The VFW national membership has approved a resolution to support retired Army officer William P. Collier, Jr. for heroic actions in Vietnam that occurred in Duc District Headquarters Quang Ngai Province beginning on 16 September 1972.
William (Bill) P. Collier, who resides in Columbia, South Carolina, is a member of the Northeast Presbyterian Church Combat Veterans Support Group where his actions come to light during discussions. Members of the Group, especially retired Marine Col. Steven Vitali, thought that Colliers actions rose to the level of the Congressional Medal of Honor.
The Daily Caller has this to say:
Maj. William P. “Bill” Collier’s 54-hour pitched battle against massed wave-attacks from a determined, numerically superior enemy force may yet to have inspired a book or screenplay (“yet” mind you). But a growing number of military officers from all services, various veterans’ organizations, congressmen, senators, and at least one South Carolina governor believe the Columbia, S.C. man’s epic defense of his 120-man position at Mo Duc in the Quang Ngai Province of South Vietnam, Sept. 16 – 18, 1972, was every bit as “desperate and dramatic” as Texas’ last-stand at the Alamo or the British Army’s defense of its isolated outpost at Rorke’s Drift.
And a little-known group which meets at Columbia’s Northeast Presbyterian Church (NEPC) is leading the charge to have Collier – today a retired U.S. Army colonel – awarded the nation’s highest military decoration (for battlefield heroism) for this particular action.
Last week, the Veterans of Foreign Wars approved a national resolution “supporting congressional action to award the Medal of Honor” to Collier.
The VFW is not the first to endorse the effort. Two years ago, NEPC’s Combat Veterans Support Group began the effort to have Collier’s award of the Silver Star (for his heroic leadership in the battle) upgraded to the Medal of Honor. An ambitious undertaking to be sure. But after learning of the two-day-six-hour fight, fellow combat-action veterans like retired U.S. Marine Col. Steve Vitali concluded that Collier’s action warranted more.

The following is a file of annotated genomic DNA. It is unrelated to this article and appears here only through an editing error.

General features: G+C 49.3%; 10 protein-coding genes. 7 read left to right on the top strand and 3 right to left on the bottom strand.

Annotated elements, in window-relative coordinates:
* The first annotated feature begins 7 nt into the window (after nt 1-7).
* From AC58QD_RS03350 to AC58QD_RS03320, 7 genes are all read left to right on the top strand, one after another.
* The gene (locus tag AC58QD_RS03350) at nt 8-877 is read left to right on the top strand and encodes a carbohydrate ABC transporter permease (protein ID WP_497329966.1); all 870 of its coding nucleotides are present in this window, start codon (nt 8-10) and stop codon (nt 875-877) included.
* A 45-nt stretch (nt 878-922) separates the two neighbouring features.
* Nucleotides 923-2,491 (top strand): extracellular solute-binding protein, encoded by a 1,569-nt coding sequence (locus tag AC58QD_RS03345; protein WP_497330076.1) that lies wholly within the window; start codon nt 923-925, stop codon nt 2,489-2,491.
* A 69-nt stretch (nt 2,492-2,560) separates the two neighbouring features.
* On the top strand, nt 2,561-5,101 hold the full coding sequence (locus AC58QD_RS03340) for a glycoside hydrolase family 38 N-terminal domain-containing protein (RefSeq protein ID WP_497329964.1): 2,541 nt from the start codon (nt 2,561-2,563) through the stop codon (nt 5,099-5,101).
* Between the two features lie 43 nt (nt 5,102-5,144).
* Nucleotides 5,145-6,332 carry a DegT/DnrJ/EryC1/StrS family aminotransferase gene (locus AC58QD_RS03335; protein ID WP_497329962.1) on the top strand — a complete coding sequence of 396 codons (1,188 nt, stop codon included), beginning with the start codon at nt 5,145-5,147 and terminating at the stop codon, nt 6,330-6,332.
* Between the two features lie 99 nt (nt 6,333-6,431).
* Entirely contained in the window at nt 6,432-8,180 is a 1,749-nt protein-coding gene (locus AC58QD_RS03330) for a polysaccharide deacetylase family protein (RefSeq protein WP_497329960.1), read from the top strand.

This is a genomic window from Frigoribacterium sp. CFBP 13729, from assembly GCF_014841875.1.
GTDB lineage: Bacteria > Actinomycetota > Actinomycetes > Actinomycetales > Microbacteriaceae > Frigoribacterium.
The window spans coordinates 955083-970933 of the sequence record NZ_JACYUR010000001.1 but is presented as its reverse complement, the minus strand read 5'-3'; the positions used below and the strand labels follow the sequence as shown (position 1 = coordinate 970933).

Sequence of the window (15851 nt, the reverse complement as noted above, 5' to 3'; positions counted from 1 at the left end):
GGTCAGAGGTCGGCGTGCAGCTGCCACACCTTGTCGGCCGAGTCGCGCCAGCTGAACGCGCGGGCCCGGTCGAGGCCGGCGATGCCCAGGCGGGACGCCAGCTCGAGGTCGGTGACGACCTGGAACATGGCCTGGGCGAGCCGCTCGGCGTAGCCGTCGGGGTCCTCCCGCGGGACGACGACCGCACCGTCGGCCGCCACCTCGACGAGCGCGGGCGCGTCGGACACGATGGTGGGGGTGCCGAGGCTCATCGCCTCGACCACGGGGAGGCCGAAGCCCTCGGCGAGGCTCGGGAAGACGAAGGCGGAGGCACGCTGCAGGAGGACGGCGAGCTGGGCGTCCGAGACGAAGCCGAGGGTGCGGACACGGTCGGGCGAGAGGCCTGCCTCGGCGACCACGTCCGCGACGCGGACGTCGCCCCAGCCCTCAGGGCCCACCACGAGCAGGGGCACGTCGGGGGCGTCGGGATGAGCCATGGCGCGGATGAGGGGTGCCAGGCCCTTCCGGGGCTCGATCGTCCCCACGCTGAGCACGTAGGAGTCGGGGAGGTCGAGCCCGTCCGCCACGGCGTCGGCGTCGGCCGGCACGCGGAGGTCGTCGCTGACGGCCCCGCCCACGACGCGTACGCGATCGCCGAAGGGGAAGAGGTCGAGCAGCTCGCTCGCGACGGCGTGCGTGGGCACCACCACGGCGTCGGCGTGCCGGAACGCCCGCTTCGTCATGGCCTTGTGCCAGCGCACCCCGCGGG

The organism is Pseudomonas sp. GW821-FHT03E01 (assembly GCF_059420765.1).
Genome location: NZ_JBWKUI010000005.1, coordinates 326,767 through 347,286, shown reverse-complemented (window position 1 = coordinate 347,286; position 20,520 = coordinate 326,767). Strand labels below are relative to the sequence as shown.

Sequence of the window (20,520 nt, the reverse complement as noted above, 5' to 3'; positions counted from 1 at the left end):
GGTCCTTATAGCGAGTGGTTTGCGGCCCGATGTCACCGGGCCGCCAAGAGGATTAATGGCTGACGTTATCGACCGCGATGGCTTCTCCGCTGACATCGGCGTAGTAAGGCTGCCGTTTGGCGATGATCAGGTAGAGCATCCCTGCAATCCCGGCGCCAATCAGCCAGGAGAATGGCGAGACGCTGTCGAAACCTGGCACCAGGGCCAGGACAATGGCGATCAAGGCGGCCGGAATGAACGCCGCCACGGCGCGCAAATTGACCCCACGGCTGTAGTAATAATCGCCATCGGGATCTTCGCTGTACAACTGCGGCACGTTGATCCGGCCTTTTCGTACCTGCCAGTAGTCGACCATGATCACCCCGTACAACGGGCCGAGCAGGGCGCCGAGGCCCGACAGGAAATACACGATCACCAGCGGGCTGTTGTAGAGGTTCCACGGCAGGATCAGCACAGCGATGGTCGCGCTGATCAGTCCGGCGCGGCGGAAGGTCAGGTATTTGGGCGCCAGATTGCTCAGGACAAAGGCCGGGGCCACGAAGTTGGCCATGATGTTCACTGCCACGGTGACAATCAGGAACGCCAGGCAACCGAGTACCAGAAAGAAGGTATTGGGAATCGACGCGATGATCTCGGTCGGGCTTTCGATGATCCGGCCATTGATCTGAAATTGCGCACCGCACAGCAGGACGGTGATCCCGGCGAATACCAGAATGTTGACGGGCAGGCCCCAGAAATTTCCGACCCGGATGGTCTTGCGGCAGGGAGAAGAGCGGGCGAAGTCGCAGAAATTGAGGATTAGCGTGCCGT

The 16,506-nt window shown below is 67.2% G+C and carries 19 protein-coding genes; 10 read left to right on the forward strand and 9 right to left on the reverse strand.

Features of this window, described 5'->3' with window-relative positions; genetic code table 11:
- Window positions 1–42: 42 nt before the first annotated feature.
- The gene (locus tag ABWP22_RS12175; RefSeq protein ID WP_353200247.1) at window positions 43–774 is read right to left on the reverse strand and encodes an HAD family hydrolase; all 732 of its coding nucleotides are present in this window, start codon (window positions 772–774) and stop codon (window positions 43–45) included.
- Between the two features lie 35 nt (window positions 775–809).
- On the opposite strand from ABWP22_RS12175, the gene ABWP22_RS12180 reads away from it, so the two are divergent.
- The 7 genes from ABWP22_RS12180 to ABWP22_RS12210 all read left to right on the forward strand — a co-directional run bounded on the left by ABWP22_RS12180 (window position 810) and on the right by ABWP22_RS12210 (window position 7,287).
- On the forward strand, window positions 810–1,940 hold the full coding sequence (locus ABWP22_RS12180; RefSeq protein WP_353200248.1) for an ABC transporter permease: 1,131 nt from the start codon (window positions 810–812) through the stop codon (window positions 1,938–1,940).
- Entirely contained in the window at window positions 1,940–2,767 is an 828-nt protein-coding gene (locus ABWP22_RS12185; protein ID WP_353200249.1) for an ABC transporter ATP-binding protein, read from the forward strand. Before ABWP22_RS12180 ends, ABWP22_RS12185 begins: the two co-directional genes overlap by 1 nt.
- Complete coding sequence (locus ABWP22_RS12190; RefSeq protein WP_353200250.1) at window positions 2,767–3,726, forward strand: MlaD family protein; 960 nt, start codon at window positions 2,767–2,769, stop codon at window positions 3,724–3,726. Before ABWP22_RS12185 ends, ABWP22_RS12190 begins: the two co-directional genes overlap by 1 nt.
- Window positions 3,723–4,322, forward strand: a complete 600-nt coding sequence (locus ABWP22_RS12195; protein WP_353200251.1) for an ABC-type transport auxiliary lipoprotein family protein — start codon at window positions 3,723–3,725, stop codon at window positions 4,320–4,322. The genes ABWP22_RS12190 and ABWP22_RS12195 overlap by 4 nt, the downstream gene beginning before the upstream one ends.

“Collier’s 120-man ARVN [Army of the Rep. of Vietnam] force defeated an NVA [North Vietnamese Army] force well over 2,000 men during a ferocious battle while twice repulsing NVA overruns of his position in hand-to-hand fighting,” says Vitali, who served operationally in both Iraq and Afghanistan. “Collier repeatedly called artillery and air on his own position while continuously being exposed to withering fire in order to reposition his force and direct fire-support.”
Moreover, Collier “saved countless civilian lives by his decision not to fire on the refugee camp being held hostage by NVA from which they massed their assaults against his compound.”
The stuff of heroic-legend some say – far beyond the ordinary – which is why the comparison to the Alamo where that garrison’s commander, Lt. Col. William Barret Travis (also a South Carolinian) penned the words “Victory or Death” while defending the mission fortress in 1836.
- VFW Backs Vietnam Vet. William Collier to Receive MoH (politisite.com)